And finally, the 42 was put into the new metal envelope with the innovative "octal" base, resulting in the 6F6 (1935). Innumerable Zenith and Philco tomb-stone radios used a single 6F6 as the audio output. The only component hi-fi amplifier to use this tube was the very rare Stromberg-Carlson Custom 400 of 1952. There were a few smaller tubes of the series such as the 6K6GT, but the power pentode development receives less attention after the 6F6, because RCA's engineers were developing the beam tetrode 6L6. It seems VERY obvious that the 6V6 was directly derived from the 6F6, their ratings are so similar.


Judging from the little information we have, the 6V6 (very late 1936, introduced 1937) was developed by the same team that created the 6L6; Arnold Haeff, H. C. Thompson, T. M Shrader and Otto Schade are names which are likely to appear. I say "likely" because the 6L6 's development was heavily documented, while the 6V6 was just a baby 6L6 for use in single-ended mode in radios.




What they say ...

by ARVE AHEIM | January 7, 2015

The VSOP is not completely neutral. It has much in common with vintage tube amps based on EL34 tubes, and adds a nice tad of sound coloration in addition to emphasizing the dynamics.


This is actually a positive and welcome contribution for very many music recordings. Moreover, this characteristic presents itself without masking of details ... neither in terms of musical nuances or in terms of the overall sound.


The VSOP creates a very believable and palpable realism. My experience is that a certain coloration of timbre is actually easy to get used to, and might be nice in the absence of striking exaggerations, or the absence of certain frequency extremes.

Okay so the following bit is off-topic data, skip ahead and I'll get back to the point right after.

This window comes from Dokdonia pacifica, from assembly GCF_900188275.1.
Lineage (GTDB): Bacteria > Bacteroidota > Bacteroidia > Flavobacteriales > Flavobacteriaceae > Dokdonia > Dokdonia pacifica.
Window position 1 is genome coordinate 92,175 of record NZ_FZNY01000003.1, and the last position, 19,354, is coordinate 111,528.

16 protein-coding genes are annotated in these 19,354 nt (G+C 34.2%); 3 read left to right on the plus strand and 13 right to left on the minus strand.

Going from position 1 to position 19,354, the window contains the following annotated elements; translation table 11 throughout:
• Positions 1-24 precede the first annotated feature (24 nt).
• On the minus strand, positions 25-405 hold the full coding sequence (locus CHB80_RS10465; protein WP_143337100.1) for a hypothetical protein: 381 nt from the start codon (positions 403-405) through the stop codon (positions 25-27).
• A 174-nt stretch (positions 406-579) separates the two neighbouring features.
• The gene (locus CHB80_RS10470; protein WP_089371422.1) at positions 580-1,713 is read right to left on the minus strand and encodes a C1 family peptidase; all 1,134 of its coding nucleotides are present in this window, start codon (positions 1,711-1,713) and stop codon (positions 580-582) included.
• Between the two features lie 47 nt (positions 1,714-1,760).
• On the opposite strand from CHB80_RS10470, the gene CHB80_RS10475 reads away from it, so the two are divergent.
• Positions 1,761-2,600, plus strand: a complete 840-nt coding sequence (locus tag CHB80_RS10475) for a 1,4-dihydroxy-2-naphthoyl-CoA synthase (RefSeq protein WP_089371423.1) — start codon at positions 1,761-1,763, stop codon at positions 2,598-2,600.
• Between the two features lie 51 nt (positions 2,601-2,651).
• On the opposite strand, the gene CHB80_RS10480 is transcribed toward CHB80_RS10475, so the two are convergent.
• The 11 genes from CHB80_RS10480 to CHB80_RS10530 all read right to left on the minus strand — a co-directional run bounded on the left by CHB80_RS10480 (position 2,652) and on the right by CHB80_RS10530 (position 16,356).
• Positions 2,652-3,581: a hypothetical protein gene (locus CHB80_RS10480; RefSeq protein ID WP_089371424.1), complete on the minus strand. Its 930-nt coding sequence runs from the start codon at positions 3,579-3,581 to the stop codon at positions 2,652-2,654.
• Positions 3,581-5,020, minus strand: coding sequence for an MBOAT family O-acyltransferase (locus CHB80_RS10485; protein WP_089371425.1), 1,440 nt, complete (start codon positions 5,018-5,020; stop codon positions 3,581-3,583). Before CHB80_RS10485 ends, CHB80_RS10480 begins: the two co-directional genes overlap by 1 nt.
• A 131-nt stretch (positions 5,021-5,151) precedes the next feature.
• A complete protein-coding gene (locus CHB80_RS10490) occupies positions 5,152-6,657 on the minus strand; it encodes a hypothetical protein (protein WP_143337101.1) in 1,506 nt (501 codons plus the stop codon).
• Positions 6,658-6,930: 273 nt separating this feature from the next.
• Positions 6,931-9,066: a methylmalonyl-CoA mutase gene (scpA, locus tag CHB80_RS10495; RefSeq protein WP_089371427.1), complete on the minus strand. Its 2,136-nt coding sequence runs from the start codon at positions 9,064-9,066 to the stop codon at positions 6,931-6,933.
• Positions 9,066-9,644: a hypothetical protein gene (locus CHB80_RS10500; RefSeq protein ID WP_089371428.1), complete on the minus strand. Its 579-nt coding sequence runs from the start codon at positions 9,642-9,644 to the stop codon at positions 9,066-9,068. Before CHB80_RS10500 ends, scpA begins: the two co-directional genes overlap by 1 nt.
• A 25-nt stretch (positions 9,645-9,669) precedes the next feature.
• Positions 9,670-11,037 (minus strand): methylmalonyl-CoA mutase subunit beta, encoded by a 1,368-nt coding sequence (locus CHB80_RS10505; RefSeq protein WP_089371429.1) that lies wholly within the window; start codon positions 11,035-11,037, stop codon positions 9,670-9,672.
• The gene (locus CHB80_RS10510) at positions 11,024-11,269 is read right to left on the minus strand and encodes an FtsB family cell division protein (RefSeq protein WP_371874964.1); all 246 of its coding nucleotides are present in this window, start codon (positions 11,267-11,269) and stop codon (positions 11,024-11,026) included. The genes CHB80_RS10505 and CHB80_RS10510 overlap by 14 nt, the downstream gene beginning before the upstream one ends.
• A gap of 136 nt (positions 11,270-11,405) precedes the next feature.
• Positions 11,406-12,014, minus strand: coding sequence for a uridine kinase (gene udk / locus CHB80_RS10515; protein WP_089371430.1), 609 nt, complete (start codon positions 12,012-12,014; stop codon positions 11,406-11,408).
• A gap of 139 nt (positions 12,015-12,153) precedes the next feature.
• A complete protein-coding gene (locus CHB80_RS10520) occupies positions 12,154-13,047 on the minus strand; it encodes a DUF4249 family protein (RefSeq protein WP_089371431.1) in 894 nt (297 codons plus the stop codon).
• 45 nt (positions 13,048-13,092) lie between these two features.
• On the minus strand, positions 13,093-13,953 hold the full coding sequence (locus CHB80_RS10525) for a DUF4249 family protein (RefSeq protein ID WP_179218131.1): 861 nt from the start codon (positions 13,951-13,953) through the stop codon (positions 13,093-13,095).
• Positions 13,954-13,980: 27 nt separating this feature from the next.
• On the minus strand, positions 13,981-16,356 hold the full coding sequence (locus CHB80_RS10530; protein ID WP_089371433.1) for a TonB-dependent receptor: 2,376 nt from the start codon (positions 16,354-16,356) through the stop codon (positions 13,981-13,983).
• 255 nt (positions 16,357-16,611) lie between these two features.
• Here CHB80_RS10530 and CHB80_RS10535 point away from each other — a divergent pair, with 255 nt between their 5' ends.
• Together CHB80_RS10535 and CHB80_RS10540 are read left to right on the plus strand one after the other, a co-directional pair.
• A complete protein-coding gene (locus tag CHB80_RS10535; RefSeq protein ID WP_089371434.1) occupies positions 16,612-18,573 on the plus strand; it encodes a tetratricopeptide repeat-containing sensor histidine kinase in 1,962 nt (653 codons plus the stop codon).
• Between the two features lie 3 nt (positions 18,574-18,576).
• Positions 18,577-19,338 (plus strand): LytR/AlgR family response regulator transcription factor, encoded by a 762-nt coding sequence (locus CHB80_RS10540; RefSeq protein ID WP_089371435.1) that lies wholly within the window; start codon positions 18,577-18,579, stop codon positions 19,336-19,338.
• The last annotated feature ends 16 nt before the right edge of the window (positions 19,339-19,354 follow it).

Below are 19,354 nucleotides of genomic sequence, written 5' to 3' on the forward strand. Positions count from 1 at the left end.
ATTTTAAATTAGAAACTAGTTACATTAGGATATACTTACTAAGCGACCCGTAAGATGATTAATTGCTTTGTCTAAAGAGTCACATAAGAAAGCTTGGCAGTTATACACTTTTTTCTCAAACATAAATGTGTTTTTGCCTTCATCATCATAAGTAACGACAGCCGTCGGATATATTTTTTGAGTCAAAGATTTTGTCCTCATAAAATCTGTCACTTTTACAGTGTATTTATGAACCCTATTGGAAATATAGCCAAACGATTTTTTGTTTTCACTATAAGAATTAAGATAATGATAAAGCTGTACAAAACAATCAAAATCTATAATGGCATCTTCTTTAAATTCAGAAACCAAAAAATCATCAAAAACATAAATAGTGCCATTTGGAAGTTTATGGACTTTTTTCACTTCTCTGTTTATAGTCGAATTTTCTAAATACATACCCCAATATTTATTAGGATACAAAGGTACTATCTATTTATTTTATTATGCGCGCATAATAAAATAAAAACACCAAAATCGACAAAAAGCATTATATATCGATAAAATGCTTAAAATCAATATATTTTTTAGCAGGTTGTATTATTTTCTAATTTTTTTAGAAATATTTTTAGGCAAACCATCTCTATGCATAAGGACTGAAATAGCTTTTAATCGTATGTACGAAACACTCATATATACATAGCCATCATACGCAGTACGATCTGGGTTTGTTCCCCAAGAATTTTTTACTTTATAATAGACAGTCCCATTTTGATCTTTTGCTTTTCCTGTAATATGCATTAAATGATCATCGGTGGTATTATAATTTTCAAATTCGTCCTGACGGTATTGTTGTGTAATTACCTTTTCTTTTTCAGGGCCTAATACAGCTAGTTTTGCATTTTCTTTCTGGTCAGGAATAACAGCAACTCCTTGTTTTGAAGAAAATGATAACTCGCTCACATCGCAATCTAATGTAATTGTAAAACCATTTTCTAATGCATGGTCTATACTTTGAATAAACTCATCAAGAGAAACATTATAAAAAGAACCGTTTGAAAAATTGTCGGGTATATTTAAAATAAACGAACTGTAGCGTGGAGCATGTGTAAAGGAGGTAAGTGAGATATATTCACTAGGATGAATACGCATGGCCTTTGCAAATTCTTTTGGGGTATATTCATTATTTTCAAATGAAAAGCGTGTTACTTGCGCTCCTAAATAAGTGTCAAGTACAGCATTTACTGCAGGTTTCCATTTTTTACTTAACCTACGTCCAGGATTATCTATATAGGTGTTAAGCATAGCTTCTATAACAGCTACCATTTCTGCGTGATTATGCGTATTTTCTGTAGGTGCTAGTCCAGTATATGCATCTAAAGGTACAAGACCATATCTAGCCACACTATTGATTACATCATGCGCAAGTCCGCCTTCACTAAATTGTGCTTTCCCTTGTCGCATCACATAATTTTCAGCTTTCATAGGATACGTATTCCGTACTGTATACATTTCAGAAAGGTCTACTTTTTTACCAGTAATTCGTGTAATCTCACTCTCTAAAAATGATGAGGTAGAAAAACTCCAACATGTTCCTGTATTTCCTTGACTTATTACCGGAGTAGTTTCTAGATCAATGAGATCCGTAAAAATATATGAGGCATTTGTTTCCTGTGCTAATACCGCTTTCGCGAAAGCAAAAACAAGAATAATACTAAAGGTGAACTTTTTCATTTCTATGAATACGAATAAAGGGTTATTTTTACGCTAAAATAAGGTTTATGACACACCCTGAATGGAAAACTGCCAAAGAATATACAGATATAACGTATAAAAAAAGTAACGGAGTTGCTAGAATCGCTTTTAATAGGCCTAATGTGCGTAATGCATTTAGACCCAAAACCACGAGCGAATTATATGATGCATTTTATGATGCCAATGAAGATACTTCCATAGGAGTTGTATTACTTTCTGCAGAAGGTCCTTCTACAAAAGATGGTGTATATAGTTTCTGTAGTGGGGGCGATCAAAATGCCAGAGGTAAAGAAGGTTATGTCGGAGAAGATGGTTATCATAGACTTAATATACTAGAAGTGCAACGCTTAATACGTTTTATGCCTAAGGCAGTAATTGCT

To emphasize my point, the VSOP's exceptional dynamics are "only of for the good of the overall experience", particularly when having to fight against dynamic compression on many music recordings. Exactly what happens in this regard, I don't know, but the Swissonor-timbre makes such recordings more acceptable to live with ... in my view this is a big plus in view of "living with a component".




The VSOP is thus an excellent amplifier in general, as long as one takes note that it was primarily developed and designed for use with high efficiency loudspeakers with a sensitivity of 94 dB and above, such as Swissonor's own B.A.C.H. 8d/e and 12d models. In right setup, it is in many ways an especially good amplifier where the goal is to emphasize the dynamic aspects of the music. The overall sound is very classically tube-like, but without an overtly over-warm syrupiness. What you get with the VSOP is an exceptionally clean and natural tonal presentation with pristine details of all kinds ... not surprising really, because this is precisely what the 6V6 tube is known for.

by JASON KENNEDY | National Audio Show | September, 2015